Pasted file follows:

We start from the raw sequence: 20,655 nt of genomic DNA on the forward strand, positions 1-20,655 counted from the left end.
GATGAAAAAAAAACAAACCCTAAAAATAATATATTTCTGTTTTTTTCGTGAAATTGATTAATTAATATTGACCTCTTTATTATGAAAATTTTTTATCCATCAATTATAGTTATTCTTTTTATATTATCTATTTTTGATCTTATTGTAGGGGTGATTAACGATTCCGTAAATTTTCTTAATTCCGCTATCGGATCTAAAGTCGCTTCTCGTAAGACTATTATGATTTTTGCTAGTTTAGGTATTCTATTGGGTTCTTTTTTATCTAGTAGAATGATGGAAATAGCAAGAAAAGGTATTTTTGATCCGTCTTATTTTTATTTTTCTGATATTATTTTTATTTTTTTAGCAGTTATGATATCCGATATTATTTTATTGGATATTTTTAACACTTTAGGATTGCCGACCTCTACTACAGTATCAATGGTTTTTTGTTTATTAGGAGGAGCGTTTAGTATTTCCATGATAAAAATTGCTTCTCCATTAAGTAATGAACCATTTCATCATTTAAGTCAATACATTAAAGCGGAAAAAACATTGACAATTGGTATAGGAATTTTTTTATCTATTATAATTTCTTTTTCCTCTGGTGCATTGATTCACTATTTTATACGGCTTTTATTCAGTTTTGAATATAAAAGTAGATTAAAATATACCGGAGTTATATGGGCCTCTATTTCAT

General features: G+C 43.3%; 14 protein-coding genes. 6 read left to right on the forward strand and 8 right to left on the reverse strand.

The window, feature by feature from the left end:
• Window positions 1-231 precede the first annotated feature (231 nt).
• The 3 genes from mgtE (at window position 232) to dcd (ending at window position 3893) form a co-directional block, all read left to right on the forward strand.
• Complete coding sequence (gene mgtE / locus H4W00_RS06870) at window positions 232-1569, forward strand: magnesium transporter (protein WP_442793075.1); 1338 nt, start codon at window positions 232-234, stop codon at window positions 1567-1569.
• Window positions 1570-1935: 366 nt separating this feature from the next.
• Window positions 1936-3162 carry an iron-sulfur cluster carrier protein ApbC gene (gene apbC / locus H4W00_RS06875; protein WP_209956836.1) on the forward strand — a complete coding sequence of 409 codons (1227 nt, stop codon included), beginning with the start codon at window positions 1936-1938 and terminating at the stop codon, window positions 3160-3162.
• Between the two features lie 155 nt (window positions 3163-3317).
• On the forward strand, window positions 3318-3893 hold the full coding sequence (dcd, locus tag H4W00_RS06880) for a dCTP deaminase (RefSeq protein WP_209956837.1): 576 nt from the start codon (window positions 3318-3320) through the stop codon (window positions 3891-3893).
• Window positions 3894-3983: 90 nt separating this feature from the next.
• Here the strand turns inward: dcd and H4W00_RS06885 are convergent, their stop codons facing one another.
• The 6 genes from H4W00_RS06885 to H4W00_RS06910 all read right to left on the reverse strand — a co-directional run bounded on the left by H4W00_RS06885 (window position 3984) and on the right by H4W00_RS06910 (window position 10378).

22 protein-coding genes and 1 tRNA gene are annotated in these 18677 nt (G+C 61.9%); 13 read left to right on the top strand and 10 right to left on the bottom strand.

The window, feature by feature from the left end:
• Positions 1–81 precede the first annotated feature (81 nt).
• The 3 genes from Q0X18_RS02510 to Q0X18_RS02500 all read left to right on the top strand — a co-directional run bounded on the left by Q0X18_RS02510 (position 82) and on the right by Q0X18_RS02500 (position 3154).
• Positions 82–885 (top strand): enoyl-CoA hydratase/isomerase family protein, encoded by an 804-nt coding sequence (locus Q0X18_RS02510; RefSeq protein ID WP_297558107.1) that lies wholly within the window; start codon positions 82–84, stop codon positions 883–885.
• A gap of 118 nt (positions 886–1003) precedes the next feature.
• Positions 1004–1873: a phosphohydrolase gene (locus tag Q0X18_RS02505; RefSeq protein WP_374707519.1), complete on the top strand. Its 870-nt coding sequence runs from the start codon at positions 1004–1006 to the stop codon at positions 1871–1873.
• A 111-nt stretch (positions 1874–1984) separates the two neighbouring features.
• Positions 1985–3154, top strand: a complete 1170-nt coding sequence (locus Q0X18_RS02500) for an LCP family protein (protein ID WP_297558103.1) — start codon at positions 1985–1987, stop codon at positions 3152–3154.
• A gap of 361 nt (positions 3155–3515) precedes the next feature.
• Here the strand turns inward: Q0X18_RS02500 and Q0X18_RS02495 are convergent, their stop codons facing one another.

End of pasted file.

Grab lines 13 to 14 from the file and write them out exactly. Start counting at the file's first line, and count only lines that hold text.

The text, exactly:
• Here the strand turns inward: dcd and H4W00_RS06885 are convergent, their stop codons facing one another.
• The 6 genes from H4W00_RS06885 to H4W00_RS06910 all read right to left on the reverse strand — a co-directional run bounded on the left by H4W00_RS06885 (window position 3984) and on the right by H4W00_RS06910 (window position 10378).